In our most recent Strategy Collaborative master class, we spoke with Bob Smith of MySuccess, Inc. to discuss effective ways to make your OKR process work for you and avoid an OKR mess and overwhelm. Read on for our tips! But first, let’s recap what OKRs are and why they’re effective in strategic planning.
A Review on OKRs
OKR stands for objectives and key results.
OKRs are a framework for deploying organizational strategy through targets and shared commitments. It is a goal-setting framework where objectives outline an organization’s desired outcomes and are supported by 3-5 quantifiable and measurable metrics called key results.
OKRs are about outcomes and results…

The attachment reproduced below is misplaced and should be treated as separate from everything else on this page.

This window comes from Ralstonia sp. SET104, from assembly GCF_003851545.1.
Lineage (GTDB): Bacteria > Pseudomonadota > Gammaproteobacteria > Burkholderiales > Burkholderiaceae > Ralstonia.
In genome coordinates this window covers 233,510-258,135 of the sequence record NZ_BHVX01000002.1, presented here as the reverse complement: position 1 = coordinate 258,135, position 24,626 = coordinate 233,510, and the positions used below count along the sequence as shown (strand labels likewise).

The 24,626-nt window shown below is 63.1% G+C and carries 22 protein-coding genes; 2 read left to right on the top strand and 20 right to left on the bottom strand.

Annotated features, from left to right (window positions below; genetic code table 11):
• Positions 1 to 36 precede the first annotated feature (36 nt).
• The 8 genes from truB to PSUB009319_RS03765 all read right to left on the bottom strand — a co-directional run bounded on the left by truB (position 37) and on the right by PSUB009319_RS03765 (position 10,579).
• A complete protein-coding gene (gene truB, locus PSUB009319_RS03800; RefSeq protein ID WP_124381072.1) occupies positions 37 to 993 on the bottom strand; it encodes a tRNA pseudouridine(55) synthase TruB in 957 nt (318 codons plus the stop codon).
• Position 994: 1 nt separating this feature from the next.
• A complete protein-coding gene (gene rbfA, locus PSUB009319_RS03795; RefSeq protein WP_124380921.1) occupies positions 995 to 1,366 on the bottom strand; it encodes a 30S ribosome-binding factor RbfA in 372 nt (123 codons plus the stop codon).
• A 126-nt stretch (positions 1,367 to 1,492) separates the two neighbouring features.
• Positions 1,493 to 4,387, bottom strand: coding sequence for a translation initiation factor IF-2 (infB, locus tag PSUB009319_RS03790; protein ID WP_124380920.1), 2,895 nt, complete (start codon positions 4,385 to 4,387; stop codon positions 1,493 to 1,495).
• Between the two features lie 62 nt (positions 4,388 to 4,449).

An objective defines what you will do to reach your strategic goals and the impact you will have this year.
They are measured by the qualitative progress of supporting key results or the quantitative key performance indicators (numeric, percentage, or monetary earnings).
A key result defines how you will achieve the objective and results that your organization will deliver to make your desired impact a reality.
They are measured as quantitative metric results (numeric, percentage, or monetary earnings) or the qualitative progress of specific projects or the completion of deliverables.
6 factors that make OKRs unique
There are several qualities that an an OKR framework or methodology must possess that make them unique and inspirational as a strategic planning framework:
- Clarity — OKRs create an environment of common goals and shared commitments.
- Results — OKRs are based on outcomes andresults that drive organizational direction, NOT outputs and activities.
- Engagement — Teams set their course of action that aligns with company-wide goals versus passed-down accountabilities.